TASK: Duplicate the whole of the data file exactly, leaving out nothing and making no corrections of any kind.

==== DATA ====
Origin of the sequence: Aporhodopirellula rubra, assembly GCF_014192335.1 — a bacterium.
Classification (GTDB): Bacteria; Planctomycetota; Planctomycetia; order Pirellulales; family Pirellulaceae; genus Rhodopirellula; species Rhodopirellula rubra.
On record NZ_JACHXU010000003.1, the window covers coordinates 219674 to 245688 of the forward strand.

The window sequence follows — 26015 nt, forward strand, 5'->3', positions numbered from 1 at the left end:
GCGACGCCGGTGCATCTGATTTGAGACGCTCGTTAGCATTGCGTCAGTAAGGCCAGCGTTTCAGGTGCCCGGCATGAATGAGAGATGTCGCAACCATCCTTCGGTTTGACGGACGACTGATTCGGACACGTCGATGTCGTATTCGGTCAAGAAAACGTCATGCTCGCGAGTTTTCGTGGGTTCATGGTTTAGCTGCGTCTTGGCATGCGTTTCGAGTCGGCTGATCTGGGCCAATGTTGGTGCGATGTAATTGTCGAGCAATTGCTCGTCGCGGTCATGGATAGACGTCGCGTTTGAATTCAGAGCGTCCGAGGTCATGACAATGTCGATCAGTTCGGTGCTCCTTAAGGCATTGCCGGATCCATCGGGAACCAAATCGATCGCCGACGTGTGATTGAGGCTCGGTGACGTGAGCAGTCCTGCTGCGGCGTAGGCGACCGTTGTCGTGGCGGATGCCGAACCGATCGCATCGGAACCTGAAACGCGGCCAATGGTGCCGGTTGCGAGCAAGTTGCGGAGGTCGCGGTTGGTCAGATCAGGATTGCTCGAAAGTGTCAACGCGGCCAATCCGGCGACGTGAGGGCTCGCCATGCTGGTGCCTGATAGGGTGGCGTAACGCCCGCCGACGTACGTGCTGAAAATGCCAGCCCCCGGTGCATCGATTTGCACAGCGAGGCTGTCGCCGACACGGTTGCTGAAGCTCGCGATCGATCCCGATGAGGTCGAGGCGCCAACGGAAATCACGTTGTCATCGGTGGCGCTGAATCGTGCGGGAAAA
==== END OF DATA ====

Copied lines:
Origin of the sequence: Aporhodopirellula rubra, assembly GCF_014192335.1 — a bacterium.
Classification (GTDB): Bacteria; Planctomycetota; Planctomycetia; order Pirellulales; family Pirellulaceae; genus Rhodopirellula; species Rhodopirellula rubra.
On record NZ_JACHXU010000003.1, the window covers coordinates 219674 to 245688 of the forward strand.

The window sequence follows — 26015 nt, forward strand, 5'->3', positions numbered from 1 at the left end:
GCGACGCCGGTGCATCTGATTTGAGACGCTCGTTAGCATTGCGTCAGTAAGGCCAGCGTTTCAGGTGCCCGGCATGAATGAGAGATGTCGCAACCATCCTTCGGTTTGACGGACGACTGATTCGGACACGTCGATGTCGTATTCGGTCAAGAAAACGTCATGCTCGCGAGTTTTCGTGGGTTCATGGTTTAGCTGCGTCTTGGCATGCGTTTCGAGTCGGCTGATCTGGGCCAATGTTGGTGCGATGTAATTGTCGAGCAATTGCTCGTCGCGGTCATGGATAGACGTCGCGTTTGAATTCAGAGCGTCCGAGGTCATGACAATGTCGATCAGTTCGGTGCTCCTTAAGGCATTGCCGGATCCATCGGGAACCAAATCGATCGCCGACGTGTGATTGAGGCTCGGTGACGTGAGCAGTCCTGCTGCGGCGTAGGCGACCGTTGTCGTGGCGGATGCCGAACCGATCGCATCGGAACCTGAAACGCGGCCAATGGTGCCGGTTGCGAGCAAGTTGCGGAGGTCGCGGTTGGTCAGATCAGGATTGCTCGAAAGTGTCAACGCGGCCAATCCGGCGACGTGAGGGCTCGCCATGCTGGTGCCTGATAGGGTGGCGTAACGCCCGCCGACGTACGTGCTGAAAATGCCAGCCCCCGGTGCATCGATTTGCACAGCGAGGCTGTCGCCGACACGGTTGCTGAAGCTCGCGATCGATCCCGATGAGGTCGAGGCGCCAACGGAAATCACGTTGTCATCGGTGGCGCTGAATCGTGCGGGAAAA